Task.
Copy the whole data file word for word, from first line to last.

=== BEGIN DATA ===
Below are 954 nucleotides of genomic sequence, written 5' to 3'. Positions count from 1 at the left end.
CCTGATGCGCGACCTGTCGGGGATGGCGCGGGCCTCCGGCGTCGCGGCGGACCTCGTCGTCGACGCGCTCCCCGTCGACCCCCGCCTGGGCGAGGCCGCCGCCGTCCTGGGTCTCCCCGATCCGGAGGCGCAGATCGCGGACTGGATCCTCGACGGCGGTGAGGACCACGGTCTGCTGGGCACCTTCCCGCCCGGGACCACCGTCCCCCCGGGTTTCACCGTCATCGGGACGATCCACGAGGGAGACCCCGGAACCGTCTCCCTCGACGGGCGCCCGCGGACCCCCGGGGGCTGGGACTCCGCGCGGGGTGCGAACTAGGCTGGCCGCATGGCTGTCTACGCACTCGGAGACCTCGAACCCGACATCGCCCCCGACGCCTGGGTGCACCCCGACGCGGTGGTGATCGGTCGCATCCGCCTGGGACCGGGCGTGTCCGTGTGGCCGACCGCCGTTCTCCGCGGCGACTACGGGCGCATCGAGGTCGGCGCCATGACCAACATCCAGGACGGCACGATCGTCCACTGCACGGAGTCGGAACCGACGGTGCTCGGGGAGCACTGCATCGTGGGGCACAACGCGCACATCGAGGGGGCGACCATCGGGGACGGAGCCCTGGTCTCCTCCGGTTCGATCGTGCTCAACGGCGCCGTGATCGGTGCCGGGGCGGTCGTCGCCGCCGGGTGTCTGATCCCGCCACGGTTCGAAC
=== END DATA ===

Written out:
Below are 954 nucleotides of genomic sequence, written 5' to 3'. Positions count from 1 at the left end.
CCTGATGCGCGACCTGTCGGGGATGGCGCGGGCCTCCGGCGTCGCGGCGGACCTCGTCGTCGACGCGCTCCCCGTCGACCCCCGCCTGGGCGAGGCCGCCGCCGTCCTGGGTCTCCCCGATCCGGAGGCGCAGATCGCGGACTGGATCCTCGACGGCGGTGAGGACCACGGTCTGCTGGGCACCTTCCCGCCCGGGACCACCGTCCCCCCGGGTTTCACCGTCATCGGGACGATCCACGAGGGAGACCCCGGAACCGTCTCCCTCGACGGGCGCCCGCGGACCCCCGGGGGCTGGGACTCCGCGCGGGGTGCGAACTAGGCTGGCCGCATGGCTGTCTACGCACTCGGAGACCTCGAACCCGACATCGCCCCCGACGCCTGGGTGCACCCCGACGCGGTGGTGATCGGTCGCATCCGCCTGGGACCGGGCGTGTCCGTGTGGCCGACCGCCGTTCTCCGCGGCGACTACGGGCGCATCGAGGTCGGCGCCATGACCAACATCCAGGACGGCACGATCGTCCACTGCACGGAGTCGGAACCGACGGTGCTCGGGGAGCACTGCATCGTGGGGCACAACGCGCACATCGAGGGGGCGACCATCGGGGACGGAGCCCTGGTCTCCTCCGGTTCGATCGTGCTCAACGGCGCCGTGATCGGTGCCGGGGCGGTCGTCGCCGCCGGGTGTCTGATCCCGCCACGGTTCGAAC